Take David (Haley Joel Osment) for example and tell me you’re not instantly won over by his big blue eyes. Don’t make the mistake of expecting him to blink as you’ll have a long wait believe me. On the surface at least, David is very much your average cute as a button prepubescent boy. However he’s also a prototype and with the latest Mecha model preparing to launch to market, this cherubic little face could soon sit all dewy-eyed on the shelves of all good retailers. Needless to say, malfunction is as unlikely as mood swings, as David has been programmed primarily to love and doesn’t have a bad diode in his body. This is great news for faithful employee Henry Swinton (Sam Robards), and his wife Monica (Frances O’Connor), as their only child Martin (Jake Thomas) is currently in suspended animation while doctors search for a cure for his rare illness. David would make an ideal stop-gap and they can simply boot him down when their real son eventually comes to. Everyone’s a winner right?
I mean look at the face on him, isn’t that just the most precious little artificial child you ever did see? As if he isn’t already winsome enough, he has even befriended a similarly synthetic robo-bear named Teddy and the pair appear to be getting on rather famously. Granted, he has a tendency to follow mom around the house like a wayward lamb, particularly once she begins to warm to their new house guest and activates his imprinting protocol. But this just means that David will have an enduring devotion to his mother, and with her husband so busy with his work, Monica could really do with the company, not to mention the unconditional love that he donates by default.
The pair soon bond, and where first tentative, it soon reaches the point where she cannot imagine life without her little tech-trooper. What he lacks in bona fide emotion, he more than makes up for with a willingness to learn and the fact that puberty will never show up unannounced and gatecrash the party. David is now utterly indispensable and it seems that nothing whatsoever could tarnish the good thing he clearly has going at the Swintons. Happily ever after it is then.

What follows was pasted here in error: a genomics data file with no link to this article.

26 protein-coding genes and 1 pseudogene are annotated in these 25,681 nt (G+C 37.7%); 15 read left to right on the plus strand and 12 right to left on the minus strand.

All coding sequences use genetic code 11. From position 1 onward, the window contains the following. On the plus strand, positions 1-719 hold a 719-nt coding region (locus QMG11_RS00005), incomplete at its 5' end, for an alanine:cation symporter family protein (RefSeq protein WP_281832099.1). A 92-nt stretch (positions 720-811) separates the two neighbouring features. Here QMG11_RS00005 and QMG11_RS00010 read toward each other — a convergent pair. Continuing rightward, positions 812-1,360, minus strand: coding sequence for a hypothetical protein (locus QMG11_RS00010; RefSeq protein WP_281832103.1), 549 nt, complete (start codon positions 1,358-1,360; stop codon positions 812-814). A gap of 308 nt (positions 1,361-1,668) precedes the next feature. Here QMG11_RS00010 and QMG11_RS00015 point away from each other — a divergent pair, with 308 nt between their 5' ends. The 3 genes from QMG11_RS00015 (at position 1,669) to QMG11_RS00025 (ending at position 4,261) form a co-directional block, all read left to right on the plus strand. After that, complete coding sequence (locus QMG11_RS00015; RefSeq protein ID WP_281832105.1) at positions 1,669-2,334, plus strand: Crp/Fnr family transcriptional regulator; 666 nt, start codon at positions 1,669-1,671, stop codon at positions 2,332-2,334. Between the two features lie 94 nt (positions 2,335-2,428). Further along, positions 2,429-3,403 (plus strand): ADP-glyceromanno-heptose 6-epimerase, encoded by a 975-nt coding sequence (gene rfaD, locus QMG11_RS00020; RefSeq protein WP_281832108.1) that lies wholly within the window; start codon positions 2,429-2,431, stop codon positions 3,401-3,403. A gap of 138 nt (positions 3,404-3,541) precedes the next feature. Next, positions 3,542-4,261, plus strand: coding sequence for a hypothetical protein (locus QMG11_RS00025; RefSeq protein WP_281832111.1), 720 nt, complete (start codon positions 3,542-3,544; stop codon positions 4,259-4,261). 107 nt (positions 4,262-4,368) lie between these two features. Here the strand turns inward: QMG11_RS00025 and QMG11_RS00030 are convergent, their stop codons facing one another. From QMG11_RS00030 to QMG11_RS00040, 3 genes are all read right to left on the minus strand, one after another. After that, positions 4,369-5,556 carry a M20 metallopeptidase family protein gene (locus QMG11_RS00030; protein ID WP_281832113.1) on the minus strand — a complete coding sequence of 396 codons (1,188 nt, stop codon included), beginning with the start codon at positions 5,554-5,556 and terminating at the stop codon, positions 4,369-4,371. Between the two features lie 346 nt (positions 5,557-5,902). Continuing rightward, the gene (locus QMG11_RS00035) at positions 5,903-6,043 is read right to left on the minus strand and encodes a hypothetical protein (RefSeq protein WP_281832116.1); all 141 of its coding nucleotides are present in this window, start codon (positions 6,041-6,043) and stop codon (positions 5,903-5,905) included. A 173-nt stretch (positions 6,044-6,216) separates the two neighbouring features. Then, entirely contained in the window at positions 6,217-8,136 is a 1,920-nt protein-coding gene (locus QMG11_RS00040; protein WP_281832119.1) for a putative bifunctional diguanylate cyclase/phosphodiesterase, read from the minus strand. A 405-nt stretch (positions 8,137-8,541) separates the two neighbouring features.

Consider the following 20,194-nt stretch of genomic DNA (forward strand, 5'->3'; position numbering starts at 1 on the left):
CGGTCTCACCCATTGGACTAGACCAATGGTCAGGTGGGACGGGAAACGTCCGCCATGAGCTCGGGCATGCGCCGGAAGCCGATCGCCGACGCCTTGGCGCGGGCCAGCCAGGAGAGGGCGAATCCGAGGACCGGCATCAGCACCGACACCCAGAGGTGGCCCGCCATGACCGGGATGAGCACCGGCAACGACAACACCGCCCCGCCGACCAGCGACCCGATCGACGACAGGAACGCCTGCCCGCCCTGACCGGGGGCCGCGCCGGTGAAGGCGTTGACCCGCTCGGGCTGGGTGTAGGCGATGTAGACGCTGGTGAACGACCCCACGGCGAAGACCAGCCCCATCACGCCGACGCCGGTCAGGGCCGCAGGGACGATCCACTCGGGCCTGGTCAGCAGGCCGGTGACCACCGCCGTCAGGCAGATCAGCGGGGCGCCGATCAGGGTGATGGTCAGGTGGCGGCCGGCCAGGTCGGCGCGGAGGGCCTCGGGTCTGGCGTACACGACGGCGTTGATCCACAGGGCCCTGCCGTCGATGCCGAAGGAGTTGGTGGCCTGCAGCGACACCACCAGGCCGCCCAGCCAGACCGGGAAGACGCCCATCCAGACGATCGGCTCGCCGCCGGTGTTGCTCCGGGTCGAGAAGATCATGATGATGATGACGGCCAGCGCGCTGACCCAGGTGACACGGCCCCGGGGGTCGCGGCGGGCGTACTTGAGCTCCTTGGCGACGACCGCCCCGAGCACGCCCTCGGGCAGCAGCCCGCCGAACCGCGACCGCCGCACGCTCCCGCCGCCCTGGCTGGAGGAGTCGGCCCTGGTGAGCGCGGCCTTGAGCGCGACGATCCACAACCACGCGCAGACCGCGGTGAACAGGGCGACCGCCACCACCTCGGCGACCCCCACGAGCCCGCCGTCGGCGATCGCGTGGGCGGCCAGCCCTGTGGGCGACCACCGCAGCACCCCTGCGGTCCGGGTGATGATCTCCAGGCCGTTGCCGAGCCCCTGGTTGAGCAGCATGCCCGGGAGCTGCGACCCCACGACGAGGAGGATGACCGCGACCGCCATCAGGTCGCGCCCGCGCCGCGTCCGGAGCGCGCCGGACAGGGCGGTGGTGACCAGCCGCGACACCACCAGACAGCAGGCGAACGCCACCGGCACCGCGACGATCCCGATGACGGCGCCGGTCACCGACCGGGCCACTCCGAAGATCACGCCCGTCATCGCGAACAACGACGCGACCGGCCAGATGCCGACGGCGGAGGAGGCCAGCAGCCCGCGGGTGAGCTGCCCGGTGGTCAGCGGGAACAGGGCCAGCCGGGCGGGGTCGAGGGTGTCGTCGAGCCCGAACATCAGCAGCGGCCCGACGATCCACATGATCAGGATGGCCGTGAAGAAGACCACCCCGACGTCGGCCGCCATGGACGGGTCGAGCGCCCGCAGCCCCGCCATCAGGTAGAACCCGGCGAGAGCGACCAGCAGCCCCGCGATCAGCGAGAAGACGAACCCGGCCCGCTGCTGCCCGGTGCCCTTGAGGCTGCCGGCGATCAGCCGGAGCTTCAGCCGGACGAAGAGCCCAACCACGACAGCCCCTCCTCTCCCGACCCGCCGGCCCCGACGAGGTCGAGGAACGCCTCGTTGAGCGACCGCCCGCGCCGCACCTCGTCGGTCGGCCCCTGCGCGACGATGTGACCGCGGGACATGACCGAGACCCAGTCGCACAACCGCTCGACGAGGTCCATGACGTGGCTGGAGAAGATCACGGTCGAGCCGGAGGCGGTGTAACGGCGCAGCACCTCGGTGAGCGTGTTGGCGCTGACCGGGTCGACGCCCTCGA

But what’s this? Those medical bigwigs have only gone and discovered a cure for Martin’s affliction and released him from his perpetual limbo. Never mind David, you may no longer be mommy’s number one son but think of the positives – at least you now have a brother to play with. Naturally there will be a dash of sibling rivalry but just the usual – asking Teddy who he likes more to overload David’s circuitry and challenging his love rival to cut off a lock of mom’s hair while she’s sleeping using a pair of scissors not designed for safety. It could be worse, it’s not as though Martin is about to stage an elaborate ruse out by the swimming pool, leaving David looking like he cannot be trusted around their beloved boy under any circumstances.
I do hope you’re water-resistant David, and while we’re on the subject, crushing disappointment resistant would come in handy right now too. You see, while it’s been just spiffing having you around the house, mom and dad aren’t quite ready to shoulder the burden of liability and that means it’s back off to Cybernetics for on the spot termination. Hold on, did I read that right? Termination? Mommy, have a heart will you? Surely you can’t allow this to happen to your once precious substitute child after all the smiles and cuddles you shared. Tell you what, swing by the forest on your travels and abandon him instead but don’t forget to pack Teddy so he won’t be alone when he is captured minutes later and hauled off to the anti-Mecha Flesh Fair. They’ll take good care for him and at least he can be terminated in front of a crowd of cheering onlookers. Out of sight. out of mind, eh Monica?